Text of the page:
I can’t believe it has been two weeks since I got my results. I now have a Masters (with Merit!) in Public Relations. I am still in shock but it’s finally beginning to process and I am bursting with pride. Holding down a full time job and a degree though definitely took its toll and it was time for a break. Beautiful Barcelona has so much to offer. If you like architecture, art and epic amounts of sea food then it’s the place for you. Although don’t forget your walking shoes, we covered over 40 miles in four days! However, I am now back and ready to start my hunt for employment.
Many of you will be in the same place, whether you have just graduated, are looking for your next stepping stone or a new career altogether. It can be pretty daunting. There are so many places to look that knowing where to start is half the battle. It’s been a while since I had to properly look and as always things have evolved. But, the old faithful’s are still there.
- The Linked In job section has vastly improved making it easier to actually use the network of connections you have built up and apply for jobs directly. You also see a lot by being part of relevant industry groups, monitoring the main news wall and setting up bespoke job searches. Fantastic.
- The world of recruiters has expanded, specialised and now contact you via Linked In. Being actively sought out makes the job hunt that bit easier as they have already matched your skills to roles they have in mind.
- It is now much easier to be direct. Contacting the company directly in person or by phone, via their website, snail mail or social media have all become easier. For the PR’s reading this remember to be creative in your approach. It’s a creative industry! Beat the monotony and stick it to the black and white cookie cutter CV if you dare! Just look at one of my previous blogs to see the extent applicant’s are now going to, it may alter your perspective of what a CV should look like.
Asking for advice and feedback is the quickest way to improve gas it’s the most appropriate for the industry you want to go in to. So many people having been giving me advice on my CV and covering letter and all of it is different. They may not be wrong but they can conflict. Remember it’s subjective and everyone’s opinions are different.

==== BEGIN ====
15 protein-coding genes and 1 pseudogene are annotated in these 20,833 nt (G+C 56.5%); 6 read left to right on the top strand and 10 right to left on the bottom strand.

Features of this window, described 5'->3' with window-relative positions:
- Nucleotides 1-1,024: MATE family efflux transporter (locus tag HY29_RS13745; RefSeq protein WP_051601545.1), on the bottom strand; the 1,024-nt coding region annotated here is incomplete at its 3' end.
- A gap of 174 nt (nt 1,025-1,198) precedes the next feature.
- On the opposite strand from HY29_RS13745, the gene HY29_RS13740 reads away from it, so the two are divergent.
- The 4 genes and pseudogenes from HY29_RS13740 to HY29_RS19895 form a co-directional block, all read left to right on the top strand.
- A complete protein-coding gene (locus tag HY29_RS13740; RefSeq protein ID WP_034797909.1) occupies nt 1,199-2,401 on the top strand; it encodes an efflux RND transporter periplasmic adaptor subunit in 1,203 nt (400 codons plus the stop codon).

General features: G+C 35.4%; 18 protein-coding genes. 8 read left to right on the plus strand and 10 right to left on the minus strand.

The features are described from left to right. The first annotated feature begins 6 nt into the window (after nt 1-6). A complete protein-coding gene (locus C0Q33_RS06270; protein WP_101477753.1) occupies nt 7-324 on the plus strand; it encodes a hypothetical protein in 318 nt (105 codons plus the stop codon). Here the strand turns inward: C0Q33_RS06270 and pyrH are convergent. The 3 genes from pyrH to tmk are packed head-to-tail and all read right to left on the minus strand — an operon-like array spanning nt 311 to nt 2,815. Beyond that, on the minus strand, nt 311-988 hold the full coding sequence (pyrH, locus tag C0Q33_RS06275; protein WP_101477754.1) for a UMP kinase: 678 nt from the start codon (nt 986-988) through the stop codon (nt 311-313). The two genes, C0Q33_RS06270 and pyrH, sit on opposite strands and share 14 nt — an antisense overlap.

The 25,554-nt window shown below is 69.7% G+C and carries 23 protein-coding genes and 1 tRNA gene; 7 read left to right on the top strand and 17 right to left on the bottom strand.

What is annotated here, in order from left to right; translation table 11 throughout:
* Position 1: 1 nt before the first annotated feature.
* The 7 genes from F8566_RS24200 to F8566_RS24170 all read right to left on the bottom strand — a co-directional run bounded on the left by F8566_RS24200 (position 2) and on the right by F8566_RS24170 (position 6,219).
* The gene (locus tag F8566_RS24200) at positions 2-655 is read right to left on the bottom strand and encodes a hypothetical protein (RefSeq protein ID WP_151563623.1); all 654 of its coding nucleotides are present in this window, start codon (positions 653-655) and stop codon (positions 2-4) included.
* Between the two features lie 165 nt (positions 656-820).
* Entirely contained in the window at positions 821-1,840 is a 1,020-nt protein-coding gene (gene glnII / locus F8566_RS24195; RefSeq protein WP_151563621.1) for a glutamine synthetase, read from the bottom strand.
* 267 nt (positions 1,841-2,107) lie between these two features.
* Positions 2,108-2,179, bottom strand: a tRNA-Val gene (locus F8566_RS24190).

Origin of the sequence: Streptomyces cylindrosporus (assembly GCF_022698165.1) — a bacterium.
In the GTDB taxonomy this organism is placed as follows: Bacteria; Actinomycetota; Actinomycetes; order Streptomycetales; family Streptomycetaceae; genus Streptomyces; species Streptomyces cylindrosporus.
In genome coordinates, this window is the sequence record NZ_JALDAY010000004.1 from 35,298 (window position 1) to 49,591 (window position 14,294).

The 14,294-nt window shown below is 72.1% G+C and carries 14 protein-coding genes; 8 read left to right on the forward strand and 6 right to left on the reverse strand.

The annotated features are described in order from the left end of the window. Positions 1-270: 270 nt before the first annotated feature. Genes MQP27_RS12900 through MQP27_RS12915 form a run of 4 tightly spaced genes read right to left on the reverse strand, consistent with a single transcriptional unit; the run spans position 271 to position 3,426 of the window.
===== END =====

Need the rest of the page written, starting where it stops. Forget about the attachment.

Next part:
Now I’m no expert, but I’ve done my fair share of job hunting, asking professionals, consulting CV and covering letter experts and I have also hired my own team once many moons ago. Although I may not be able to comment on some of the finer details here are six basic golden rules to get you started:
- Get expert advice from CV professionals or people in your industry. Your CV and covering letter should constantly be under review. (But remember it’s subjective- so if you’re not feeling it ask for a second opinion or a third!)
- Scrap the unsupported statements. Back everything you say up. It’s no good saying you’re a team player without some sort of example to support it. I mean you could write anything then…I’m a space cowboy with four Oscars who majored in graphic design, law and quantum physics whilst simultaneously running for Prime Minister. Err…like I said use examples of your work or experience to back up your claims. What? Where? When? How?
- How are you going to help the business? Remember, this is not really about you. This about the company and finding someone who is going to earn them lots of money or save them lots of money. Unfortunately in our crazy capitalist society it really is all about the money, money, money!
- Proof read your CV and covering letter. If the language is not your first, or your grammar isn’t the best, get it checked.
- Have a tidy digital footprint –no employer wants to see your drinking escapades, your pet cat fluffy or your pouting/gym selfies. Google yourself, what can you find? Be thorough!
- Keep it concise and relevant because their time is valuable (as is yours!). Your CV should be two A4 pages maximum. Covering letter should be a couple of paragraphs, maximum one A4 page. Adopt the American philosophy – time is money!
I’m looking for CV and covering letter advice for the PR industry. If you are in a position to give advice about the specifics of PR CV’s and covering letters and want to share your knowledge then please do. It would also be interesting to hear how other people have got their jobs, and any tips or tricks to landing that dream role. If you have any links, advice or experience then I’d love to hear from you – get in touch via the comments box below.
Good luck new job hunters!